Explore the Kent coast
PUBLISHED: 21:06 24 May 2014
Our vast and varied coastline is a treasure trove for wildlife, whether you’re into bird watching, rock pooling, fishing or walks
Summer has finally arrived and what better place to spend it than on England’s longest and most geologically diverse coastline?
But before you head out to the traditional resorts of, say, Thanet or Folkestone, why not consider these less obvious destinations, which just happen to be among Kent’s best nature reserves.
Whether it’s bird watching, fishing, rockpooling or simply a bracing walk that you crave, let Kent Wildlife Trust take you on a snapshot tour of our coastal ‘hotspots’ for wildlife.
Oare Marshes (ME13 0QA)
This internationally recognised reserve for birds offers plenty of spectacular viewing points and it’s where seals can be seen basking on the mud banks in the middle of the Swale estuary.
From the causeway at the sea’s edge at low tide you can watch small fish dart around the seaweeds and mussels. Look out for the salt marsh, a specialised environment where plants need to survive inundation from the tides.
These marshes are riddled with sinuous creek systems, a hidden world of crustaceans, worms and molluscs providing meals for the thousands of visiting birds. At the marsh’s edge, from July to September, you can admire the shimmering pink-purple sea lavender and golden samphire.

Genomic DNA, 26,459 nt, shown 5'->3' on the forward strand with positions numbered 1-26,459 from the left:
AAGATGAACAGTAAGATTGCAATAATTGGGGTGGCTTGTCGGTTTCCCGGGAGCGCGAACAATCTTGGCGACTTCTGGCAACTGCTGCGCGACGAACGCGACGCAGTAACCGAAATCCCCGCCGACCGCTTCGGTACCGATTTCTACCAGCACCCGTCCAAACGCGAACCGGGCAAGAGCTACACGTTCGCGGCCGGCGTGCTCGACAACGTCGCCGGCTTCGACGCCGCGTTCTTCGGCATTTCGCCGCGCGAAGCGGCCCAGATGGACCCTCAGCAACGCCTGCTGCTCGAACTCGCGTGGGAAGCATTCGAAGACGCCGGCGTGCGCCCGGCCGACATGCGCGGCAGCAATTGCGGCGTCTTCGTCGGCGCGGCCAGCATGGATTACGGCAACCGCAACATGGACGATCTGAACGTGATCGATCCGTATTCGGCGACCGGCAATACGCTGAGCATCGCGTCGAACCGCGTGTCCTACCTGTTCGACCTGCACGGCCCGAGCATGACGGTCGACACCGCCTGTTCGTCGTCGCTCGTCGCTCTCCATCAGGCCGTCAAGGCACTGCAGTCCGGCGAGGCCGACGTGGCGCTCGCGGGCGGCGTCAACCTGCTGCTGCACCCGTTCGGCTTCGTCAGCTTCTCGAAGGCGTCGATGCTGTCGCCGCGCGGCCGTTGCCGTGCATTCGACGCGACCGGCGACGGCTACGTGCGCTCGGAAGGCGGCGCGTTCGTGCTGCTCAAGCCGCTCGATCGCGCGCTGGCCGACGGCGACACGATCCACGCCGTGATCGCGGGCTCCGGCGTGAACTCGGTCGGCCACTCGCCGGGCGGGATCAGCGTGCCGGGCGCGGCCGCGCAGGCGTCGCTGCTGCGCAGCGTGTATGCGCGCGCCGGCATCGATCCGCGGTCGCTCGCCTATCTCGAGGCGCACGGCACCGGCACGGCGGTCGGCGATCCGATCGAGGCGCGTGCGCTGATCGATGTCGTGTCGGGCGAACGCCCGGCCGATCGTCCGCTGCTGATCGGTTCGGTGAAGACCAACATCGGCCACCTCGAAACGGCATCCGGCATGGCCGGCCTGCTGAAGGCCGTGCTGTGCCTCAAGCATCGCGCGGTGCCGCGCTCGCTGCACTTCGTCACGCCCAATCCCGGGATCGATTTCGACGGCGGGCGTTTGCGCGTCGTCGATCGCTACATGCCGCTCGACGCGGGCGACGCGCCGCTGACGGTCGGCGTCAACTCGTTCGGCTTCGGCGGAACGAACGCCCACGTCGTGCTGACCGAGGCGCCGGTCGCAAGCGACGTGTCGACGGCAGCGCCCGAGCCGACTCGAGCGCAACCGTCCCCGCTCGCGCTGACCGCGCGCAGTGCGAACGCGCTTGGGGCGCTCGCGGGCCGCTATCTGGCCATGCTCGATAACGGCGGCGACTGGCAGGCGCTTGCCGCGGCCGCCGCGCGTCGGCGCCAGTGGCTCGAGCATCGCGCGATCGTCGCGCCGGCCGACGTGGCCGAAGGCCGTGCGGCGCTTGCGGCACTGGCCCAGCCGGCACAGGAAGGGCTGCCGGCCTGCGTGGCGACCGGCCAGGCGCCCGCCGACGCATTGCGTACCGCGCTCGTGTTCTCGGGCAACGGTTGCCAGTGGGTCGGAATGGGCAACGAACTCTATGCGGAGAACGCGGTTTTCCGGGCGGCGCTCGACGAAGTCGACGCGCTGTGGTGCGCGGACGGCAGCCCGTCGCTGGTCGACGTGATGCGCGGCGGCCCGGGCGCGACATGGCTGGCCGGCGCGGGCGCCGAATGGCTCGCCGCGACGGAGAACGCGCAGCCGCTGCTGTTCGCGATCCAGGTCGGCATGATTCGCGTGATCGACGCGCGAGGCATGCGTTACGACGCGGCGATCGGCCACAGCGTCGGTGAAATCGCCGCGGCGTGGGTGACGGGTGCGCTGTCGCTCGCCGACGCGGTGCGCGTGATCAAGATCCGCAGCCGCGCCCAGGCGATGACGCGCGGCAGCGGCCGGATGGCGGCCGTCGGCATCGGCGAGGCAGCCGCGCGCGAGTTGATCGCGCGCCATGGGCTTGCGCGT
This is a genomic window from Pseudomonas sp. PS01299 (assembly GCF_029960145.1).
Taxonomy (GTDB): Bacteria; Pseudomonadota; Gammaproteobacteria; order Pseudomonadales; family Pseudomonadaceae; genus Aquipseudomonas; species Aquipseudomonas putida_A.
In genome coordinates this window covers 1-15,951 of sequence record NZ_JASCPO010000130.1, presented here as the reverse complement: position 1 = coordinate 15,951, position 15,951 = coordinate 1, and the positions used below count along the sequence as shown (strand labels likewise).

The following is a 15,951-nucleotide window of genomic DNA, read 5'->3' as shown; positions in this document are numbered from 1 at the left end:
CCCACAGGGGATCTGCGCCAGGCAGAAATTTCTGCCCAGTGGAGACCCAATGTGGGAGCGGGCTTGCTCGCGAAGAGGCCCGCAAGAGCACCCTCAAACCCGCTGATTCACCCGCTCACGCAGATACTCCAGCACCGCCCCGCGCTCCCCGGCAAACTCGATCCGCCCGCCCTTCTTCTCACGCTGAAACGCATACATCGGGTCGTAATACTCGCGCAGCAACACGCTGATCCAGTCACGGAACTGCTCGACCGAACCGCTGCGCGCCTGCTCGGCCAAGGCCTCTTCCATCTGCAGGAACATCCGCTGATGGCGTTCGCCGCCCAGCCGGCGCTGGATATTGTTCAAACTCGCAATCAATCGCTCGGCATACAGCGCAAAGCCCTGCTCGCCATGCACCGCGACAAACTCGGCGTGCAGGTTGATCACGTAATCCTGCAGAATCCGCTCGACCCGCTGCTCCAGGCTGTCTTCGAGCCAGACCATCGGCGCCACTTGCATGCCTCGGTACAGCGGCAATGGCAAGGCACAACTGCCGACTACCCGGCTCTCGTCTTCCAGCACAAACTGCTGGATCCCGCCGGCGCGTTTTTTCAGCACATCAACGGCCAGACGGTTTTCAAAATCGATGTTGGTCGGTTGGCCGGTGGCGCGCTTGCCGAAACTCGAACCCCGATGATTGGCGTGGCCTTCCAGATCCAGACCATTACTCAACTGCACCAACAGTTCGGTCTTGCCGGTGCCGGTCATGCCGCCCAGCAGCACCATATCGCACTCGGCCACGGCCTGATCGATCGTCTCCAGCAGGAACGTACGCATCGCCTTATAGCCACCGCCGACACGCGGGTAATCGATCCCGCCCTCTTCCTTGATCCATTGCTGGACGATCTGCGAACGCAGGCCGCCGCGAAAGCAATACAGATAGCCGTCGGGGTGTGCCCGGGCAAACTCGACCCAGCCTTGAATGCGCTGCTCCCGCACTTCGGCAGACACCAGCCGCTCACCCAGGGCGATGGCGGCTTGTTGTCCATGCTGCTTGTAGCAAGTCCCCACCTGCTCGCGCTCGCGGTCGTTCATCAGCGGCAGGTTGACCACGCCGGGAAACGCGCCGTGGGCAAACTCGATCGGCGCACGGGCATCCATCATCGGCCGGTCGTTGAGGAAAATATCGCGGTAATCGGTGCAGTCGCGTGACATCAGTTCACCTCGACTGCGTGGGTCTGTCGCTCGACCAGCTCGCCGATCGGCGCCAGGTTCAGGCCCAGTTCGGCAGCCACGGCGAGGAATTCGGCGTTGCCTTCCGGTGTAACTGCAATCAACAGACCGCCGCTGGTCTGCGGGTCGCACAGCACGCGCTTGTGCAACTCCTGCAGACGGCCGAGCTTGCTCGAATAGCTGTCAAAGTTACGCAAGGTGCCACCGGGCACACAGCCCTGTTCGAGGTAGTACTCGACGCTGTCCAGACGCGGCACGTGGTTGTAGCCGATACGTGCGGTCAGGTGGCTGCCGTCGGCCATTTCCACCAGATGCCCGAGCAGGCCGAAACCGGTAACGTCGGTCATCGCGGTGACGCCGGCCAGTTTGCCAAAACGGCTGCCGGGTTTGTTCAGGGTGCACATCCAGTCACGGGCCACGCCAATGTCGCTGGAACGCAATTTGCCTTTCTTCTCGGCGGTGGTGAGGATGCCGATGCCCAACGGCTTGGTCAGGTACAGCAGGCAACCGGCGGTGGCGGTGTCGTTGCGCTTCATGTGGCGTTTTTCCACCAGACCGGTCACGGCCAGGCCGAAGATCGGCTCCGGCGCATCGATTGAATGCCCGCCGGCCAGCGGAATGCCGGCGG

Reculver (CT6 6SS)
The country park, dominated by the ancient twin towers of St. Mary’s Church, is awash with wildlife. On the upper shore, there are edible and shore crabs under almost every rock, as well as tiny fish, prawns and colourful sea anemones.
On the lower shore you’ll find bountiful spider crabs, bright orange, red and yellow sponges, sea squirts and striped or spotty sea slugs. Even the cliffs contain plenty of life, with their very crumbly sandstone structure ideal for nesting sand martins and colonies of miner bees.
If you’re lucky and sharp eyed, shark’s teeth fossils can be found at the tide’s edge, as well as fossilised ancient shells in the sandstone boulders.
And don’t forget to pop into the Visitor Centre to pick up a wealth of information on this fascinating region.
Sandwich & Pegwell Bay (CT12 5JB)
The reserve is a complex mosaic of habitats and internationally important for birds. Our marine surveys have revealed 179 different species, from barnacles to bivalves, sponges to seaweeds.
Explore the top of the beach where the strandlines are full of seaweed and debris brought up by the highest tides.
You might be lucky enough to see mermaid’s purses, dog whelk eggs and cuttlebones, as well as small mobile crustaceans such as the sand-hopper.
From the bottom of the shingle beach extending onto the mud flats are strandlines that often contain drifts of razor shells, colourful scallop shells and a wide variety of other bivalves and gastropods.
The antics of a flourishing seal colony can also be observed from the reserve.
Romney Warren (TN28 8AY)
Finally, no exploration of Kent’s seaside would be complete without a visit to the magical, mystical Marsh. You’ll find all the information you need on the region’s wildlife and history at the eco-friendly Romney Marsh Visitor Centre, now celebrating its 10th year.
The Warren, an ecologically important dune grassland nature reserve, is home to rare flora, mosses, lichens and medicinal leeches and its ponds hold nationally important populations of great crested newts and great silver beetles. n